Native Alaskan woman and child, 1929.
via Wikimedia Commons
A generation before the Civil Rights movement gained national attention, the struggle against Jim Crow
was being fought…in Alaska. And women were at the forefront of the struggle.
Modern Alaskans, writes historian Terrence M. Cole, are “surprised and shocked to learn thatracial
segregation and Jim Crow policies towards Alaska natives were standard practice throughout much of
Alaska” until the mid-1940s. Stores, bars, and restaurants posted “No Natives Allowed.” Movie theaters
had “For Natives Only” seating. (Nome’s theater’s balcony was segregated for natives, commonly called
“Eskimos,” and designated “Nigger Heaven” by whites.) And, by law and custom, Alaskans attended
segregated schools.
After Native Americans across the U.S. and its territories were granted citizenship in 1924, Alaska
instituted a literacy requirement to limit native voting. A 1926 editorial by the Fairbanks Daily NewsMiner thundered “THIS IS A WHITE MAN’S COUNTRY” even if “Indians outnumber us.” (Native
Alaskans became a bare minority in the 1930s with continued in-migration of “Europeans.”) From 1912 on,
the Alaskan Native Brotherhood and Alaska Native Sisterhood organization fought segregation through
lawsuits, petitions, and boycotts.
But it wasn’t until World War II that the struggle came to a head. “In Alaska, as in many other American
communities, World War II demonstrated the contradictions between the nation’s fight for freedom
overseas and the denial of equal opportunity at home,” writes Cole. The fight against the Nazis galvanized
liberals like Ernest Gruening, the New Dealer appointed Governor in 1939 (as a Territory, Alaska’s
governor was appointed by the President), who was shocked by the segregation he saw. He later wrote, “I
found relatively little encouragement” from whites for changing “‘the custom of the country.'”
In 1944, a teenager with a white father and a native
mother was arrested for sitting in the “whites only”
section of a movie theater in Alaska.
Roy and Elizabeth Peratrovich, Tlingits who led the Alaska Native Brotherhood/Sisterhood, were both
instrumental in petitioning Gruening to introducing legislation to outlaw segregation. Legal segregation,
Gruening said, was “in effect a replica of Hitlerist policies.” He knew it would be a tough fight in an allwhite legislature, against “old-time [white] Alaskans,” and, ironically, given the war’s inspiration, the
military itself. The most powerful U.S. military official in Alaska was the son of a Confederate general who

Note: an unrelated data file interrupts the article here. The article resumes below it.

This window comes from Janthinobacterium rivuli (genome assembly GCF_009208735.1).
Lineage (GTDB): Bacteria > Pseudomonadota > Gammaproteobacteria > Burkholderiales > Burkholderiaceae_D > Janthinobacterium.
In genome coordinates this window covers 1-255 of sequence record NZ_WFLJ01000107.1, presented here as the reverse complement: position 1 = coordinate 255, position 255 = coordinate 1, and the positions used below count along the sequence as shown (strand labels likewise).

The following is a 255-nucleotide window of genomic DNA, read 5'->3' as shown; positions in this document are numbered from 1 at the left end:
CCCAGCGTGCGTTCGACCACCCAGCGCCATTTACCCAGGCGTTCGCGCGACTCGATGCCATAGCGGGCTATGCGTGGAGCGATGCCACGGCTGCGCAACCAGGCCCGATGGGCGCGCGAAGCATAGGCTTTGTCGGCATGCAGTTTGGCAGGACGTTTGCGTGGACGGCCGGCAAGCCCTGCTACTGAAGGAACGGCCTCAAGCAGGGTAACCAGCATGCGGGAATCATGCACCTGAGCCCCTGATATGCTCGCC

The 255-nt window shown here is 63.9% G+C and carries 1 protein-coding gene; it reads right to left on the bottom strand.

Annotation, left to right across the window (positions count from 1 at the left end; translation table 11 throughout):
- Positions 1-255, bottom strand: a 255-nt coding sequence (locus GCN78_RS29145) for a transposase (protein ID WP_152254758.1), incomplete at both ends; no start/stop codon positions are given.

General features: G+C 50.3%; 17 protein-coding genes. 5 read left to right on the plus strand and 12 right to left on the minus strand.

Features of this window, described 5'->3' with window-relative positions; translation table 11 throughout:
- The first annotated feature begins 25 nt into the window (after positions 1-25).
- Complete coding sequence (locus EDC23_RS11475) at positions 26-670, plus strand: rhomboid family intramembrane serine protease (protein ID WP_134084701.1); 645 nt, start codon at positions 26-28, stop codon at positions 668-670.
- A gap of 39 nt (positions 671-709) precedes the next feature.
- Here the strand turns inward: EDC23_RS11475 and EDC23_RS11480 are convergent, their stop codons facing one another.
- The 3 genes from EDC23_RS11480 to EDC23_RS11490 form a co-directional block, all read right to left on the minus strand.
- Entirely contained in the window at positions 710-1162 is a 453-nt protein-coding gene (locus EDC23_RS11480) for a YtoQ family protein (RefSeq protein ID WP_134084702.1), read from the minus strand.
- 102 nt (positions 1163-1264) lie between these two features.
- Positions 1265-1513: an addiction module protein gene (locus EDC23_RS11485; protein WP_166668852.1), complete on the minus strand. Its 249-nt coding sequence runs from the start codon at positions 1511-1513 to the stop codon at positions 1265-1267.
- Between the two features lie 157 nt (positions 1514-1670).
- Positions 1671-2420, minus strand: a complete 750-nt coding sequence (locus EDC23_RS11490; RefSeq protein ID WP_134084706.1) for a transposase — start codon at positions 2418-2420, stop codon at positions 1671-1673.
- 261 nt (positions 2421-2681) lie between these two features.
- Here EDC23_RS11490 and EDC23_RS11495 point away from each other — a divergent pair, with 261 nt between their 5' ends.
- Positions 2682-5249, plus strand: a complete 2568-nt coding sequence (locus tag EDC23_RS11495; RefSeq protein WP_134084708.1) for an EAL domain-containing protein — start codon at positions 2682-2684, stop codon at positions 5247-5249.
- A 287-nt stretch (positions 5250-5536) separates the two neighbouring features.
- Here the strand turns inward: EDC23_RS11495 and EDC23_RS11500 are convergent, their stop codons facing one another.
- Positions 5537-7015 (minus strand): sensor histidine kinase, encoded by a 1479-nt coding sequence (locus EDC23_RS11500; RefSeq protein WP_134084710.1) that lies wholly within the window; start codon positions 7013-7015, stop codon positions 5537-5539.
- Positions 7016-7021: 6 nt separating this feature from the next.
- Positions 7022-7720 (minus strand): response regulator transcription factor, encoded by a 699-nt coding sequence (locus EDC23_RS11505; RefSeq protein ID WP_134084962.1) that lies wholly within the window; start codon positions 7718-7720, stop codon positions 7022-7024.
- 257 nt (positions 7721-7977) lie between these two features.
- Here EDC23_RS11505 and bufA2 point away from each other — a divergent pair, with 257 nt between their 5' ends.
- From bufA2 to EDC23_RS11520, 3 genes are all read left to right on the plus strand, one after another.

shared his father’s view on race and “demonstrated an intense prejudice against Alaska natives.”
In the midst of the legislative battle over the equal rights bill, Alberta Schenck, a seventeen-year old with a
white father and a native mother, was arrested for sitting in the “whites only” section of Nome’s movie
theater in March 1944. (This was eleven years before Rosa Parks’s famous refusal to sit in the back of a
Montgomery bus.) The furor over the incident galvanized support for Gruening’s bill after an earlier
version had been stopped by an 8-8 vote in the Alaska House. The unprecedented election of two Tlingit
legislators in late 1944 helped as well.
But it was Elizabeth Peratrovich’s moving testimony for the bill that many credit for its passage. Elizabeth
and her husband Roy turned to activism after moving to Juneau in 1941 and witnessing the horrible
treatment of Native Alaskans there. Peratrovich had an answer for all the white senators who said laws
would not stop racial discrimination. She noted that laws against murder and larceny didn’t necessarily stop
those things, either, but this didn’t mean there should not be laws against them. The act was signed into law
on February 6, 1945. February 6 is now honored as Elizabeth Peratrovich Day in Alaska.
The passage of the Alaska Equal Rights Act of 1945, fourteen years before statehood, and nearly two
decades before the federal Civil Rights Act of 1964, did not, of course, end discrimination. But it made
discrimination illegal for the first time in the United States, and set an important precedent for all future
anti-discrimination laws.